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Dance like a man

Why Manoj Bajpayee's rivetting 'Taandav' reminds me of Christopher Walken in 'Weapon of Choice'

Manoj Bajpayee in the short film ‘Taandav’<br />
Manoj Bajpayee in the short film ‘Taandav’

In Devashish Makhija’s riveting new short film Taandav, a constable named Tambe (Manoj Bajpayee) points a gun at two men who have been getting on his nerves. “Naach", he tells them, with all the authority conferred by uniform and position, but then, a few seconds later, he begins to dance himself. That’s an inadequate description though—it would be more accurate to say that he does a delirious, uninhibited version of Lord Shiva’s taandav, which is many different things depending on how you view it: a dance of creation or destruction, despair or catharsis, or all of these.

Tambe has been having a hard time of it, we learn early in this 11-minute movie (which you can watch online here ). He can’t afford the fees needed to send his little girl to a good school. He then passes up a chance to purloin a stash of black money and share it with two other policemen (no one else was likely to find out). His wife and daughter are sad, the cops are frustrated, things have come to a boil—and now, faced with the pagan revelry of a Ganesh Visarjan night, something inside him explodes. At first his dance is both menacing and mildly comic—you wonder if he is having a mental breakdown. But it becomes a kinetic exercise in self-expression.

Despite the taandav reference, the first image that leapt to my mind while watching this scene was from a non-Indian source: actor Christopher Walken’s dance performance in the Fatboy Slim music video Weapon Of Choice (if you haven’t seen it, drop everything and go watch it now. Again, YouTube is your friend).

What connects the two scenes? Both are funny and unexpected—you shake your head disbelievingly even as you admire the actors’ work—and this is partly because the characters are dour-looking patriarchal figures. Both men are also constrained by clothes that don’t seem right for exuberant dancing: Tambe is in a well-fitting police uniform, while the Walken character (a morose businessman?) is in a formal suit and tie. The costumes are suggestive of the larger shackles that such men can find themselves in—as authority figures who are expected to be detached and in control, not go wild, much less perform for the amusement of others. And the dances are acts of liberation. Tambe has stepped out of his straitjacket (this episode will lead to him literally losing his uniform, too) and plays his own tune. The Voltaire quote that ends Makhija’s film—“Man is free at the moment he wishes to be"—finds an echo in some of the Fatboy Slim song lyrics: Check out my new weapon, weapon of choice and If you walk without rhythm, ah, you never learn.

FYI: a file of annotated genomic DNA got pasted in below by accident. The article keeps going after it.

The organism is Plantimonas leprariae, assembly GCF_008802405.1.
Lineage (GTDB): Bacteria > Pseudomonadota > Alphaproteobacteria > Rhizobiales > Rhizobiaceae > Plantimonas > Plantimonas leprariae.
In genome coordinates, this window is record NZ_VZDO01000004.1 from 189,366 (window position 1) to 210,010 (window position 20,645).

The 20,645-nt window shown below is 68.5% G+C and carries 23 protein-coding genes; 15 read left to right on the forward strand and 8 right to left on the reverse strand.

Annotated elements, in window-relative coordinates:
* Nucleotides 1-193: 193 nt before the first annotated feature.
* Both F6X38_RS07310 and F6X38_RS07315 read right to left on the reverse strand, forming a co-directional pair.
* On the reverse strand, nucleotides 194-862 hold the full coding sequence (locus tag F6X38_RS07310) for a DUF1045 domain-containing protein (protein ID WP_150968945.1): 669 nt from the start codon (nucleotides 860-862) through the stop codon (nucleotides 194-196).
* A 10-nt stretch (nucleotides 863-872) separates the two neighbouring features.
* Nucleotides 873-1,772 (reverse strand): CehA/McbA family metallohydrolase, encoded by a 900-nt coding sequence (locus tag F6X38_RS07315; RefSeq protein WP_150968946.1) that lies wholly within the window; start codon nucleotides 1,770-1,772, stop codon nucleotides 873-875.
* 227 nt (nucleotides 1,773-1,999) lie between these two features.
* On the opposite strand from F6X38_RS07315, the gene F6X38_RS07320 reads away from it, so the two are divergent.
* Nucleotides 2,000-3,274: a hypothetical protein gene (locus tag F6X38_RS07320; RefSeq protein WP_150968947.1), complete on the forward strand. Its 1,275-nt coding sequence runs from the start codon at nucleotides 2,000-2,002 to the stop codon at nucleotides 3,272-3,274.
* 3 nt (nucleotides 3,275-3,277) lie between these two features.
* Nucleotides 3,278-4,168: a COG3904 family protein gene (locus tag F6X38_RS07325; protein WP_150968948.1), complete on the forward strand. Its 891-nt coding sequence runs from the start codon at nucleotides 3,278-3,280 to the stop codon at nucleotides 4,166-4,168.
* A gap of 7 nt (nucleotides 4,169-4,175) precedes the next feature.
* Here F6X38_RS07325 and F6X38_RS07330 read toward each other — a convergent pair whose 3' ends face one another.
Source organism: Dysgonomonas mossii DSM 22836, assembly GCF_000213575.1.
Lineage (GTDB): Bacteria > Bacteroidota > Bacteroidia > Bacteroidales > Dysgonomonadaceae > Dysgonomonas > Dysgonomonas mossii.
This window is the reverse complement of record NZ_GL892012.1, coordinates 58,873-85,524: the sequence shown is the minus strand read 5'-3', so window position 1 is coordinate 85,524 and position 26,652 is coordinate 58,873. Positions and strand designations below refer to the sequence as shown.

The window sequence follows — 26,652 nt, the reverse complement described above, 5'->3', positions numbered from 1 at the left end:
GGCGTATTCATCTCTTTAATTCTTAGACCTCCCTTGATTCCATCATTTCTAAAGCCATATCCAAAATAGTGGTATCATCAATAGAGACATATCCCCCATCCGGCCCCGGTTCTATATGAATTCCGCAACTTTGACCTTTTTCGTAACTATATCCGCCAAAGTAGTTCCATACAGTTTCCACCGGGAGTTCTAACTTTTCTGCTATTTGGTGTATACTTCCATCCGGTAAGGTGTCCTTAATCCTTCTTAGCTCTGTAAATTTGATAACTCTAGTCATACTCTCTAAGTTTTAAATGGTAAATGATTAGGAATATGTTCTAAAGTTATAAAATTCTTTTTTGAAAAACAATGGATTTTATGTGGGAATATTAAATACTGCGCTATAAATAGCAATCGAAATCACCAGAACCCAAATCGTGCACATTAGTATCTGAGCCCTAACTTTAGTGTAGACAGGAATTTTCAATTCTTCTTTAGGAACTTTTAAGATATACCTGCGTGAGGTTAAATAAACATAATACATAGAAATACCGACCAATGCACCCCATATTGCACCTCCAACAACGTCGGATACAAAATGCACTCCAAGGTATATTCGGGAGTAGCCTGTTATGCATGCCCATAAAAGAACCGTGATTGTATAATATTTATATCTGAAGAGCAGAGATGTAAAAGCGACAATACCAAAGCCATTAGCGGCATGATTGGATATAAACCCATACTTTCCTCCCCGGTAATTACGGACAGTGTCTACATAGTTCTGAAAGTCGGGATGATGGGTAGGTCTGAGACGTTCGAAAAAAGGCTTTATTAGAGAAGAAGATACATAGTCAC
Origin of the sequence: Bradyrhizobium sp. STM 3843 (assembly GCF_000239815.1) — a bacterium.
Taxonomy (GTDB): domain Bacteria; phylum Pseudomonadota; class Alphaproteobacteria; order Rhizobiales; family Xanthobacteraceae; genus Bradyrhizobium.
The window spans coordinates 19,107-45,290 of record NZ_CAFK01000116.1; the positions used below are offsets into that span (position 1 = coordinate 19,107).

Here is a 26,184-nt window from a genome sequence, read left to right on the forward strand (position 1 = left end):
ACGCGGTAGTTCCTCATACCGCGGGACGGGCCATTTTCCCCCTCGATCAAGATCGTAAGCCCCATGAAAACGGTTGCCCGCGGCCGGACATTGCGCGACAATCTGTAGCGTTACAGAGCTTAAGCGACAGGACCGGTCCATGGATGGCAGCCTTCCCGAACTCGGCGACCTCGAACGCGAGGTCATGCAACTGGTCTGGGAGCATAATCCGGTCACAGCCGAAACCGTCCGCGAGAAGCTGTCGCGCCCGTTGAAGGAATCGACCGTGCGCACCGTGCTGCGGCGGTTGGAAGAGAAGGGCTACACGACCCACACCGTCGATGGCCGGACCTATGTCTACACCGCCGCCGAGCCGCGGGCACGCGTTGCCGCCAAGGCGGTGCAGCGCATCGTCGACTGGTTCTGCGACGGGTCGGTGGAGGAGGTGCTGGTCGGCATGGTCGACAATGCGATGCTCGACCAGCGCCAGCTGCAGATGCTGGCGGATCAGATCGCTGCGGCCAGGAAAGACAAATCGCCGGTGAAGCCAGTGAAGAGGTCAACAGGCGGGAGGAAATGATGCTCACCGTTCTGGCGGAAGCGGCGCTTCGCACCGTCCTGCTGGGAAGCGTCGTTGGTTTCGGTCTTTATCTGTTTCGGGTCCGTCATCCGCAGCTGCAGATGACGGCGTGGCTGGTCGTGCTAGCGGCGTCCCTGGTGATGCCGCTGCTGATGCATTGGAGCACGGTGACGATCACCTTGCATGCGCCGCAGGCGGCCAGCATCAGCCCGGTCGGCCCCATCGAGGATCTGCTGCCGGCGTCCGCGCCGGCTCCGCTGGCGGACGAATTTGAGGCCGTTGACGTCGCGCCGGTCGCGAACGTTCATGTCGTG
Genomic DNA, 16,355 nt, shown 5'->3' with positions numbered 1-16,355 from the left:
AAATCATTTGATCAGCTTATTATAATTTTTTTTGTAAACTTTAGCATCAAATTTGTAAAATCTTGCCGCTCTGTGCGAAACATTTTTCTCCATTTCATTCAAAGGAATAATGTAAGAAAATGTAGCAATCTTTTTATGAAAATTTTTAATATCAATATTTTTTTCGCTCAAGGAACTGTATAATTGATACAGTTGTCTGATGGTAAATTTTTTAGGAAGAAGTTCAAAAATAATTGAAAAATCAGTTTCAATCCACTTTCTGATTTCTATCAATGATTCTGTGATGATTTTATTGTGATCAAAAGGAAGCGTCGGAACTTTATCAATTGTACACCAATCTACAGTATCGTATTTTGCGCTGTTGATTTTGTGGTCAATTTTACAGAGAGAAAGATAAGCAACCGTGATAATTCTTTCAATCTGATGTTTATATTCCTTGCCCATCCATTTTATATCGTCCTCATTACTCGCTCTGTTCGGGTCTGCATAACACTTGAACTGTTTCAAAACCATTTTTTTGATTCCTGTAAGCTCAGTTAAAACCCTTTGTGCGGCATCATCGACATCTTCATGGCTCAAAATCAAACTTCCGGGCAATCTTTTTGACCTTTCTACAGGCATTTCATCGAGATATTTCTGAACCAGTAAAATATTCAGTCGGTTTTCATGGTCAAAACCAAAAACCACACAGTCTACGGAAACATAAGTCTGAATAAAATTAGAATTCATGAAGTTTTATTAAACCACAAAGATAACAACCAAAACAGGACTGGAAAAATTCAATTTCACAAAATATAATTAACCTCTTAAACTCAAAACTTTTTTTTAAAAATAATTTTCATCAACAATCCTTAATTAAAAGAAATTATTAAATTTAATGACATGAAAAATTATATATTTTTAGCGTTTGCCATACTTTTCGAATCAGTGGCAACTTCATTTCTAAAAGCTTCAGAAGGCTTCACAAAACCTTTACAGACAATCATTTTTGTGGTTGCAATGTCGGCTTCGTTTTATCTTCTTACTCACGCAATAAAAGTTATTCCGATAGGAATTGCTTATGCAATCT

A fevered dance as a transcendental act, as a discovery of new possibilities: This is something we usually associate with female performers in our cinema—whether it is Waheeda Rehman’s legendary snake dance in Guide (where the character, Rosie, goes back to what she loves best, her art) or Madhubala’s Pyaar Kiya Toh Darna Kya in Mughal-e-Azam (a courtesan defies an empire and turns a showy palace into her personal hall of mirrors) or, in a less weighty mode, Sridevi’s Kaate Nahin Kat Te in Mr India (the no-nonsense, Lois Lane-like heroine gets in touch with her sexually desirous side).

Male actors? Not so much. I grew up in an era where some leading men—Mithun Chakraborty, Rishi Kapoor, Kamal Haasan—were adept on their feet, but the musical scenes were mostly romantic ones rather than intense solos. Besides, consider deeper history. It is well-chronicled that before Shammi Kapoor (a phenomenon unto himself), dancing did not come naturally to our male actors; they were more often passive spectators, or grinning beneficiaries of a woman’s attentions. Dilip Kumar did his first full-fledged dance scene 17 years into his career, in Gunga Jumna. And though we think of Dev Anand as the unruffled romantic hero, he had some surprisingly awkward moments when called upon to dance. Tasveer Teri Dil Mein from the 1961 Maya is a lovely song, but watch the scene: Anand is passable when he is just bobbing his head and clasping his hands while Mala Sinha does most of the work, but when the framing forces him to jig along in a full-body shot, it resembles a Jar Jar Binks action sequence from the Star Wars prequels.

No wonder then that Tambe’s dance is so uplifting, despite the grimness of his situation. The family’s troubles can have only grown with his suspension, yet the film’s closing scene is a warm, optimistic one: watching his wife and daughter watching a YouTube video of his taandav, he chuckles, and then they all laugh together. His momentary act of transgression has, as with Shiva’s dance, remade a world.

Above The Line is a fortnightly column on Hindi cinema and how it presents the world. Jai Arjun Singh tweets at @jaiarjun.

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